When Dan started running a few years ago he was drawn to all the gear and gadgets. He has since given me several GPS watches, hand held running bottles and my first new pair of shoes in nearly 15 years. I couldn't believe how amazing the newer, lighter, lower drop style of shoes felt compared to my clunky, old trail runners. And I certainly have a love hate relationship with my GPS watch. It's been such a great tool for my running; however it's hard for me not to get disappointed when every run isn't a PR. I make it a point after a big race to run without any watch for at least a week...and its so freeing.
Even while I added new gear to my collection I continued to believe that when I raced all it came down to was running. Last year as I planned out my Leadville run I tried not to get caught up in what gear I'd have in what drop bag. As long as I had my gel I'd be good. Sure I knew I needed to pick up my pack, trekking poles and headlamp, the headlamp being the most crucial piece, but I didn't obsess about which headlamp I had in which bag. My theory was focus on your running and that will get you to the finish. I have learned from ultra running that a certain amount of preparation and gear planning is necessary, but it is honestly my least favorite part. It's interesting watching Dan and I prepare for the same race. He meticulously plans exactly which piece of gear will be in which drop bag, the precise amount of gel he will consume every hour, the exact pace he will maintain at every mile...and it will all be spelled out in an excel spreadsheet.
I think my plan of focusing on running has worked well for me. I know one of my biggest downfalls in racing ultras is my aid station time. I could probably cut down my aid station time if I planned them out a bit more, but I'm more worried that if I get too caught up in my gear I will completely fall apart the moment I don't have what I expect. My biggest obstacle is my own head and knowing myself I know I can't get too dependent on my gear.
With that said...a quick walk through our house reveals no less than four piles of running shoes, a massive sized tote filled to the brim with various water bottles, another tote filled with packs, tape, charging devices, extra drop bags, headlamps, gaiters, gloves, hats, Buffs, watches, GPSs and jackets, a bag filled with more gaiters and microspikes, four drawers stuffed full of running gear, bulk containers of gel and electrolyte mix, a tote labeled "food" filled with various gels, s-tabs, energy chews, ginger chews, two different sized foam rollers in a corner, a foot roller and leg roller under the coffee table and our latest investment the Thumper, the box indicated its a sports percussion massage something or other and it is amazing on sore legs. This leads me to believe that my simple running lifestyle is maybe not so simple. I like to think when I go out for a run that I just throw on a pair of shoes, grab and water bottle and head out the door and while that is pretty much what I actually do it's not as simple a process as it sounds. I take into account the terrain I'll be running, trail conditions and length of the run when choosing shoes, screws, spikes and gaiters. I triple check weather conditions to determine which layers of clothes I need, which gloves, and a beanie or Buff. I've established such a routine that most of the time I make these decisions without even realizing what I'm doing.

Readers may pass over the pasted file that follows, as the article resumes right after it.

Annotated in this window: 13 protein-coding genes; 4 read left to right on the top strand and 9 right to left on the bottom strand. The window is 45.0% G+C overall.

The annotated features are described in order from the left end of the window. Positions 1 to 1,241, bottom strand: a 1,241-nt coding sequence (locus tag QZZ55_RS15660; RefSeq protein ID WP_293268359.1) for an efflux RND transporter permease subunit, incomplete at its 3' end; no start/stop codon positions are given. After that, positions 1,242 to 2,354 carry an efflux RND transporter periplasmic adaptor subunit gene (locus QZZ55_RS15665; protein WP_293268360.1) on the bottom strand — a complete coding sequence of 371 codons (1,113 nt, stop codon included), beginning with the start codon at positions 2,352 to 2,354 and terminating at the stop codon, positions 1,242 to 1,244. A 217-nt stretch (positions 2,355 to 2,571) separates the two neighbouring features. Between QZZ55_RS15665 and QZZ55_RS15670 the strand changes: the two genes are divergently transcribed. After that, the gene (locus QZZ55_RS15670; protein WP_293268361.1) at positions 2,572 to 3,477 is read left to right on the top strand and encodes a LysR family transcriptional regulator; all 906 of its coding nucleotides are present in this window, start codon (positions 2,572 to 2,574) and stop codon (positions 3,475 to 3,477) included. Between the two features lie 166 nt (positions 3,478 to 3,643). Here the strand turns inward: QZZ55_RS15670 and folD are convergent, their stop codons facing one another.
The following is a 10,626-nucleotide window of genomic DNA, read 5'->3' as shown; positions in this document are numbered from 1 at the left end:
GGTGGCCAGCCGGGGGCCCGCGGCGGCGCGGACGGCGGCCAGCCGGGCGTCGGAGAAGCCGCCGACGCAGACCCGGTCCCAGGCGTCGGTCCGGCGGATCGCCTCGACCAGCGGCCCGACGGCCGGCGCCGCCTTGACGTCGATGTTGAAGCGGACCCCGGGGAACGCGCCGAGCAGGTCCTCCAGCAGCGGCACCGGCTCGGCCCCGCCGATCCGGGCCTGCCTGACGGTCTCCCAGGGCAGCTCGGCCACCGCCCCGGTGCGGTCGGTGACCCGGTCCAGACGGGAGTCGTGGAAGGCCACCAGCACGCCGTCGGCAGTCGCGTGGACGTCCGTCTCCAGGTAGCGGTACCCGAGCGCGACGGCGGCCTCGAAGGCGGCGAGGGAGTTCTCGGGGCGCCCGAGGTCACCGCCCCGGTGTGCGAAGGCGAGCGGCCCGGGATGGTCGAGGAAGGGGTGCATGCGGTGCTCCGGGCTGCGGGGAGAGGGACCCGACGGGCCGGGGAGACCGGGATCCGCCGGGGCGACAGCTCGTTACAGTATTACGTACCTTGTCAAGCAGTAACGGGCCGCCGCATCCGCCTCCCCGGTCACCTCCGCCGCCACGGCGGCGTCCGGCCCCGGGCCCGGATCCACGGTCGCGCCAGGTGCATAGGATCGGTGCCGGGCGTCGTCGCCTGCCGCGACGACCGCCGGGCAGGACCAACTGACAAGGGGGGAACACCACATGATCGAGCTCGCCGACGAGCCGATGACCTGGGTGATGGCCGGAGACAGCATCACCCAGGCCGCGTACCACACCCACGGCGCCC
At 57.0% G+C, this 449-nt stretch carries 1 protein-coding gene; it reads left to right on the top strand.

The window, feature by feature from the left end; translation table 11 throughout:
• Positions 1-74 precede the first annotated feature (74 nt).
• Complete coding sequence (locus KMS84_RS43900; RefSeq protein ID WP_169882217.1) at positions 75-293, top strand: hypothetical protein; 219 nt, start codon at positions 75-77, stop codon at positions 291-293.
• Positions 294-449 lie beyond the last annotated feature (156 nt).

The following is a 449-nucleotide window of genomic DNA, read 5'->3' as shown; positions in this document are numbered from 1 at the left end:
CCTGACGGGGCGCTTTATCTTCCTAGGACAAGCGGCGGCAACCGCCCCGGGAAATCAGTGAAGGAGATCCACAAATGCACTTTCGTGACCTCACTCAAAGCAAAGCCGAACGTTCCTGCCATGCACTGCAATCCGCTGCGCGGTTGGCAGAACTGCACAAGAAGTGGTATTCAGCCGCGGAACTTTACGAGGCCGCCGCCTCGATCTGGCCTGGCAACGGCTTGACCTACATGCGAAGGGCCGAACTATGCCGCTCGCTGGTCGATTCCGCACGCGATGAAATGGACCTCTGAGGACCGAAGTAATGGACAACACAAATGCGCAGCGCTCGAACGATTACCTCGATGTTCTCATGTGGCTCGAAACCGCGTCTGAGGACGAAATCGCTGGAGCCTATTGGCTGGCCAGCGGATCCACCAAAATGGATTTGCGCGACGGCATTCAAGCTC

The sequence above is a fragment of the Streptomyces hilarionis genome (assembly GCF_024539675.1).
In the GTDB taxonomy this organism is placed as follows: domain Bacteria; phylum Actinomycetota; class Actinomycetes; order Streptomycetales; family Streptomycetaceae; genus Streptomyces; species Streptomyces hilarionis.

I love the feeling of running with no strings...no watch, no phone, no music, nothing but the shoes on my feet and my handheld. That's when I feel like I'm running my strongest and having the most fun. Does all the gear we have make me a faster, stronger, better runner? I'm not sure. Better shoes have given me a better feel for the terrain, rollers have helped my legs heal faster, the assortment of food we've tried still hasn't helped my stomach issues and I have yet to find a water bottle that doesn't bruise my thumb after a few hours. The one thing I do know is no matter what fancy gadgets we continue to amass around the house the bottom line is it's me running. No amount of gear is going to do it for me, there's no miracle cure for injuries or stomach issues. I have to do the training, log the miles, work on nutrition. And I'm the one that's out there on race day. These things might make my body feel better while I'm out there, but it's still just my legs turning over across the trail and up each mountain.
Miles Running: 51.3
Hours Hiking and Running: 9.0